Qiagen has created a high-throughput RNAi user forum open to all scientists, the company said this week. The forum will be coordinated by Spyro Mousses, director of cancer drug development at Translational Genomics Research Institute; John Hogenesch, professor of neurobiology at the Scripps Research Institute; Natasha Caplen of the Center for Cancer Research at NCI; Carl Novina, assistant professor of cancer immunology and AIDS at Harvard Medical School; and Lucas Pelkmans, assistant professor at the Institute for Molecular Systems Biology at the Swiss Federal Institute of Technology.
The forum will meet at twice-yearly conferences.
Charles River Laboratories this week announced it has appointed Nicholas Ventresca as corporate senior vice president of information technology and chief information officer, effective April 3.
Prior to joining Charles River Labs, Ventresca was vice president in business technology for Pfizer. He holds a BS in biology from Fordham University.
Cell Biosciences said this week that Blaine Bowman has joined the company's board as lead director.
Bowman was most recently president and CEO of Dionex, where he had been employed since 1977. He holds a BS in physics from Brigham Young University, and an MBA from Stanford University Graduate School of Business.
Upstate, a subsidiary of Serologicals, and Cisbio International this week announced the launch of HTRF KinEASE, a co-developed assay for serine/threonine kinase screening.
The new assay combines KinEASE technology, proprietary antibody and kinase substrates developed by Upstate, with Cisbio's homogenous time-resolved fluorescence technology. The overall assay is monoclonal antibody-based, and consists of three kits containing one antibody and one of three defined substrates, S1, S2, or S3. A fourth kit, HTRF KinEASE Discovery, comprises one antibody and all three peptides, the companies said.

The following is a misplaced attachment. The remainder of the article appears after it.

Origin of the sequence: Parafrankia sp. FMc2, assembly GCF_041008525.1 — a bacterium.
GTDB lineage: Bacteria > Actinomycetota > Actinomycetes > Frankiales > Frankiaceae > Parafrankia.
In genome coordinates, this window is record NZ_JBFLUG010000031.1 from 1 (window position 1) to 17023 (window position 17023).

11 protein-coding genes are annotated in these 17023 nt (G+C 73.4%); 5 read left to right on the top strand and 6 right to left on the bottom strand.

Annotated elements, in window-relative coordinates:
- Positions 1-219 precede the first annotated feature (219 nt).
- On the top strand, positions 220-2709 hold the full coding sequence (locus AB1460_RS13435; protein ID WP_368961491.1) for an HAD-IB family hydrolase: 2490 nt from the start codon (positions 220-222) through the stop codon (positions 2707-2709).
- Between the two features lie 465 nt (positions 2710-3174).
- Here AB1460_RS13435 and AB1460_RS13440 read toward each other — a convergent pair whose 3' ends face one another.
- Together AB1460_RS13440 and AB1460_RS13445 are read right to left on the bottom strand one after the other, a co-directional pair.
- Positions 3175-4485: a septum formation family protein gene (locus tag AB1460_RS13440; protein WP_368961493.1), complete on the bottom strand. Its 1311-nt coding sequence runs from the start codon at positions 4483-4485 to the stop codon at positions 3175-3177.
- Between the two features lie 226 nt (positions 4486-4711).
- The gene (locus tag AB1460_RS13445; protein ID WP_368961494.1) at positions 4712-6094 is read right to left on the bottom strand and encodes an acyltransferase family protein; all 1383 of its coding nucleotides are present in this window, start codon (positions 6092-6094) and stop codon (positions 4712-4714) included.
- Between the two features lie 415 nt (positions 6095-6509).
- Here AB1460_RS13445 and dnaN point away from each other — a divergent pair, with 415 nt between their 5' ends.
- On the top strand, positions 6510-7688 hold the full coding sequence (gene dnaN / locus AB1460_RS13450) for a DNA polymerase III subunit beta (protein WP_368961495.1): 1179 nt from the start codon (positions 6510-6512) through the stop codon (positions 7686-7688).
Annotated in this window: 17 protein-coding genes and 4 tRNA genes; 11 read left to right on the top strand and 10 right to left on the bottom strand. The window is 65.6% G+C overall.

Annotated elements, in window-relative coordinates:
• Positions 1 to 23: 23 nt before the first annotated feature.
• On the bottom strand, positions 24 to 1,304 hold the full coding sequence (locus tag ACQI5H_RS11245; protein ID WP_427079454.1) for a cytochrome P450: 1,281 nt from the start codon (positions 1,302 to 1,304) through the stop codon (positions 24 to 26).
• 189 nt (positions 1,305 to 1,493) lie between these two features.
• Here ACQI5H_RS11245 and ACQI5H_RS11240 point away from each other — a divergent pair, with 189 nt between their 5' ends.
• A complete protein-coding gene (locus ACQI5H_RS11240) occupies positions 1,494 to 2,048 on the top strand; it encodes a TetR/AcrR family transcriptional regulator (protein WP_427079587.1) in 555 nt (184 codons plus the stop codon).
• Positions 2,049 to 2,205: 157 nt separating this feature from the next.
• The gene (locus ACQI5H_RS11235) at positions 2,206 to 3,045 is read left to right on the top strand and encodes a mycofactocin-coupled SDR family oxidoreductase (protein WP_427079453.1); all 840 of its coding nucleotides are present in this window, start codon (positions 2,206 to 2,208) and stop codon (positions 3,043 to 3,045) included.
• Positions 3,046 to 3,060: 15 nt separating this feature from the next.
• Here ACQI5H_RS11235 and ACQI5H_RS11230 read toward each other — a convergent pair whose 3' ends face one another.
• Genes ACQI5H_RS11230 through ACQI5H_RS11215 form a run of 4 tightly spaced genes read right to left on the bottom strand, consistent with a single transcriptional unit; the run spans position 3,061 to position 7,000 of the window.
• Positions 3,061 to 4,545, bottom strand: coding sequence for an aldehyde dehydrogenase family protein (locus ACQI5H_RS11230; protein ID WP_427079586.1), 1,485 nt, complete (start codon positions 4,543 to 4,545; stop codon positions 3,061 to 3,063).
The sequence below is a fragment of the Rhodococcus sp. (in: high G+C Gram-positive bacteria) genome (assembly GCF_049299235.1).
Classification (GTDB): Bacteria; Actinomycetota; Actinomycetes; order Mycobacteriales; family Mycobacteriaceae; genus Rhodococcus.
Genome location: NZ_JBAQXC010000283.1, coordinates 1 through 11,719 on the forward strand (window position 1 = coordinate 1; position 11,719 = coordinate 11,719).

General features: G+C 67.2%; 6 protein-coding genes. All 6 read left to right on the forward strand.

Xenogen this week launched the IVIS Lumina Imaging System, expanding the company's current line of IVIS systems for biological imaging.
The IVIS Lumina is designed to enable researchers to visualize biological processes in living animals, non-invasively and in real time, using both fluorescent and bioluminescent imaging techniques. Xenogen said that the system was developed for principal investigators and academic institutions requiring a pre-clinical imaging system.
Xenogen also announced the opening of a Web Store, which customers can access through the company's website, www.xenogen.com.
VisEn Medical this week added three optical imaging probes to its NanoSPARKS line of probes.
The three new products are AminoSPARK 680, CellSPARK 680, and AngioSPARK 680.
AminoSPARK 680 can be conjugated to a range of targeting molecules including peptides, antibodies, and small molecules, enabling custom molecular imaging in multiple disease areas, VisEn said.
CellSPARK 680 is a nanoparticle label used to track the location and movement of cells in vivo, VisEn said.
AngioSPARK 680 is a nanoparticle probe that enables fluorescent imaging of vascularity and angiogenesis, and is specifically tailored to applications in intravital microscopy, the company said.